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Nigel Lythgoe hired British dancers/TV stars Michael Nunn and Billy Trevitt for the new TV series "A Chance to Dance," then told them to go recruit talent.
"Nigel sent us off to Salt Lake City, which we had our doubts about," said Nunn, "because the only thing we knew about Salt Lake City was the Mormon religion. And we thought what are we going to find there?"
"Very musical," deadpanned Lythgoe, the executive producer of "So You Think You Can Dance" and "American Idol."
Along with his son, Simon, Lythgoe is executive producer of "A Chance to Dance," which debuts Friday, Aug. 17 at 8 and 9 p.m. on Ovation (a cable network on higher tiers of satellite and some local cable and systems).
Nunn and Trevitt had just four weeks to hold auditions in Washington, D.C., Austin, Texas, and Salt Lake City, then to create and teach the choreography, and put on a live performance.
It's not exactly a competition show, although about half the dancers who make it to "boot camp" are winnowed out before the performance.
"They're not looking for soloists, but people who work well together in a group," said dancer Eldon Johnson, associate artistic director of Odyssey Dance Theatre. He called the auditions "one of my favorite experiences I've ever had as a dancer, and I've been doing it for 15 years professionally."
Nunn and Trevitt were met at the Salt Lake airport by Utahn Allison Holker, a "SYTYCD" veteran. "She gave us the tour," Nunn said. "She sort of calmed us down and said, 'There's real, genuine talent here.'"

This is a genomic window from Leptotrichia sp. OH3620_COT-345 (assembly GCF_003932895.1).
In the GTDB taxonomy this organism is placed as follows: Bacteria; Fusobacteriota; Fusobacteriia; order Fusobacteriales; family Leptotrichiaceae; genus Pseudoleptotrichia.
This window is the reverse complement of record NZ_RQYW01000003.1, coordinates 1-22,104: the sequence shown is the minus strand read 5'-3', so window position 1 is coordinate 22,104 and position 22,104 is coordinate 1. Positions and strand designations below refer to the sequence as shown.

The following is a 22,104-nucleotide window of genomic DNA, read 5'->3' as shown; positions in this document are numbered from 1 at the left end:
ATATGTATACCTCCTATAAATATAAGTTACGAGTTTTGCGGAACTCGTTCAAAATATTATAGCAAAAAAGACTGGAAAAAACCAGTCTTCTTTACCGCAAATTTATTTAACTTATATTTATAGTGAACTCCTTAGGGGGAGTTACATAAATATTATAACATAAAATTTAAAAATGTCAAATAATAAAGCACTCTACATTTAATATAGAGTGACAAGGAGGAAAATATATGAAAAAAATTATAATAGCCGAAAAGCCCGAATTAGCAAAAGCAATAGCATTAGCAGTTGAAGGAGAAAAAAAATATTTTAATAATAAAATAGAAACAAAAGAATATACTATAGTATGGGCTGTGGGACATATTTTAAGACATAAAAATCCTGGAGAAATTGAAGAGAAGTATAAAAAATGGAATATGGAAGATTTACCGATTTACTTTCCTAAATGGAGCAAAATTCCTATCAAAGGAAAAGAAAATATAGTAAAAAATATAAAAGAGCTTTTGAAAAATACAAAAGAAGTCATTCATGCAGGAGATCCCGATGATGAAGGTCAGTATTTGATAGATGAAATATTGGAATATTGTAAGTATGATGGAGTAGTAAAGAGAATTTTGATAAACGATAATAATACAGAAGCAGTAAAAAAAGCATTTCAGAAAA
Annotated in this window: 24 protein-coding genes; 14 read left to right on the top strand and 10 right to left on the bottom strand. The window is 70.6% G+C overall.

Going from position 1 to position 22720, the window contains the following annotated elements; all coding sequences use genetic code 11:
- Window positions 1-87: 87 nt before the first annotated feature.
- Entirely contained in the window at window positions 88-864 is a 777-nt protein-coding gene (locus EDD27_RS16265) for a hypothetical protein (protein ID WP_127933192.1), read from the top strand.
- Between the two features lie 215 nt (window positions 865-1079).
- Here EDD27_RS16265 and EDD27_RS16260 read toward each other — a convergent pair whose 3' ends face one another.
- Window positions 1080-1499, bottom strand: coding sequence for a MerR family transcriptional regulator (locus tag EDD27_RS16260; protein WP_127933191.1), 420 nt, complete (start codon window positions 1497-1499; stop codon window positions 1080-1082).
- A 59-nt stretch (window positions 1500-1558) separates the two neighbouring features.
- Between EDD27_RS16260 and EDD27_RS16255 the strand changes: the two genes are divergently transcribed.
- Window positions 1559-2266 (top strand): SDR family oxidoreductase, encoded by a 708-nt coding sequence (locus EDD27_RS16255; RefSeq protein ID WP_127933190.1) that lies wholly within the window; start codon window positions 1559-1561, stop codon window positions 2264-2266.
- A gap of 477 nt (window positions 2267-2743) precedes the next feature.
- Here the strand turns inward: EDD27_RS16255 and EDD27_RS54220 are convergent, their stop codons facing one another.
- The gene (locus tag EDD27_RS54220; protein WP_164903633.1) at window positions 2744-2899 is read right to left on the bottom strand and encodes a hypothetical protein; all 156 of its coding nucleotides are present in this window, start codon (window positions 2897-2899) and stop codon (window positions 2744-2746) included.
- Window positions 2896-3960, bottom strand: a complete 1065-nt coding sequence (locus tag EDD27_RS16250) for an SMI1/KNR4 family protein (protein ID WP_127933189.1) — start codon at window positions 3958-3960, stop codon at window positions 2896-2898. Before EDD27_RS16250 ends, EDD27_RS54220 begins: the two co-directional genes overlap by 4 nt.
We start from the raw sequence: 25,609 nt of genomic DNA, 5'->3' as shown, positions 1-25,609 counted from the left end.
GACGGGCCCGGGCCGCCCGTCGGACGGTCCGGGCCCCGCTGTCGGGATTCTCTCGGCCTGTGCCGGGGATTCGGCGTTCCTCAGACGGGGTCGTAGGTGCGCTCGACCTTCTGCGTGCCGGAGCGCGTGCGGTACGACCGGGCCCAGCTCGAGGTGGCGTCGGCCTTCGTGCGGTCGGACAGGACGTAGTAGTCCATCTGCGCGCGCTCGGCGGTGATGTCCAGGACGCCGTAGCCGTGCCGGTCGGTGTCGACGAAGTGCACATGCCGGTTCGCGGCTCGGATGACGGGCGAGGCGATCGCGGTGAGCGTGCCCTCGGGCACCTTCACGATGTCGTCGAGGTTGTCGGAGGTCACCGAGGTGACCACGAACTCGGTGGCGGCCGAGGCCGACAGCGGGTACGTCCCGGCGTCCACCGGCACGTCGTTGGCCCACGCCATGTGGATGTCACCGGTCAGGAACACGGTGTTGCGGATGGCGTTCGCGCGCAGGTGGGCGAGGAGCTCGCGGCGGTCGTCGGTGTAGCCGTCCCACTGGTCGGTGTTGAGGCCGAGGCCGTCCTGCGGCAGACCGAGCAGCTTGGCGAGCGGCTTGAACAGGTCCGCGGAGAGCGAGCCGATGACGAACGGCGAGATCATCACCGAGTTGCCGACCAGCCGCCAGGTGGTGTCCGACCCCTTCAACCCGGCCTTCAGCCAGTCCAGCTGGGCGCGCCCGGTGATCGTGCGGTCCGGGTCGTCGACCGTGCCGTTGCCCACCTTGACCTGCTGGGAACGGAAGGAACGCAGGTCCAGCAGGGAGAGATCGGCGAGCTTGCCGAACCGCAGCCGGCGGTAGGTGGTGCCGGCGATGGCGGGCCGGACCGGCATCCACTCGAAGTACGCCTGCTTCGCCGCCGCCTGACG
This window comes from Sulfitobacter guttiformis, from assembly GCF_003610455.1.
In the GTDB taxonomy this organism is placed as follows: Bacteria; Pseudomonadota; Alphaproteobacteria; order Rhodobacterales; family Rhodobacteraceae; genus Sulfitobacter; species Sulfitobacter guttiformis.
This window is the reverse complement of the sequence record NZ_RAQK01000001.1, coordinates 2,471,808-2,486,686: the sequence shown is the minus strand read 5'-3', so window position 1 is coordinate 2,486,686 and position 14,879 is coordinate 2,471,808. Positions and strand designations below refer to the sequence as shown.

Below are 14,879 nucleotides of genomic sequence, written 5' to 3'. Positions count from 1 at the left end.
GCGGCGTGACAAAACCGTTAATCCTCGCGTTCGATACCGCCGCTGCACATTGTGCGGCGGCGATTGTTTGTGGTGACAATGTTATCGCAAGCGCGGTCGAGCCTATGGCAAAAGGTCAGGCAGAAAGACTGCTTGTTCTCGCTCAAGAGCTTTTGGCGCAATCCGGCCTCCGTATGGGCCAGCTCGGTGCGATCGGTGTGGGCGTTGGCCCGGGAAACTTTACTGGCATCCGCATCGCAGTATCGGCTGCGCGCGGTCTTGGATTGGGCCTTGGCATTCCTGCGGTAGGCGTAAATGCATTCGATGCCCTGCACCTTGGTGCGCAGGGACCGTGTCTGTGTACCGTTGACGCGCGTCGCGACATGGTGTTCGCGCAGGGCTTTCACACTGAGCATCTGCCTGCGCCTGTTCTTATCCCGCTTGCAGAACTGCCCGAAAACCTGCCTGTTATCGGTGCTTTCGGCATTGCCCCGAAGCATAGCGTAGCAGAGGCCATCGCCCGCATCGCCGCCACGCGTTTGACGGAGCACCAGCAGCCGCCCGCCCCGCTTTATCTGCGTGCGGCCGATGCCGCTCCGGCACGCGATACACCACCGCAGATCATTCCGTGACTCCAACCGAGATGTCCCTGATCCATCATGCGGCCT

And Nunn and Trevitt are familiar with talent. Both were dancers at the Royal Ballet who left to form their own company, Ballet Boyz, and television stardom followed with a series of shows in the United Kingdom.
Clearly, they haven't had time to watch "SYTYCD" or they would have known that the show has come to Utah repeatedly for auditions. And that there have been many Utahns among the finalists in seven of nine seasons.
But they didn't know. So they were surprised when they got to the Pointe Performing Arts Academy in Highland.
"The talent was so good that we saw two girls that we took straight away," said Trevitt. "Without even an audition. We saw some really fantastic talent there."
Which is exactly what Lythgoe expected. He didn't simply send Nunn and Trevitt out here on a whim. He sent them for the same reason he keeps returning to SLC for "SYTYCD" auditions.
"It's this whole thing for me," Lythgoe said. "Brigham Young University really does turn out great ballroom dancers. And the Odyssey Dance Company is fantastic. Every dancer that comes from there is tremendous. We get stars from [Utah], whether it's Chelsie Hightower or Benji Schwimmer or any of the others we've had."
Scott D. Pierce covers television forThe Salt Lake Tribune. Email him at firstname.lastname@example.org; follow him on Twitter @ScottDPierce.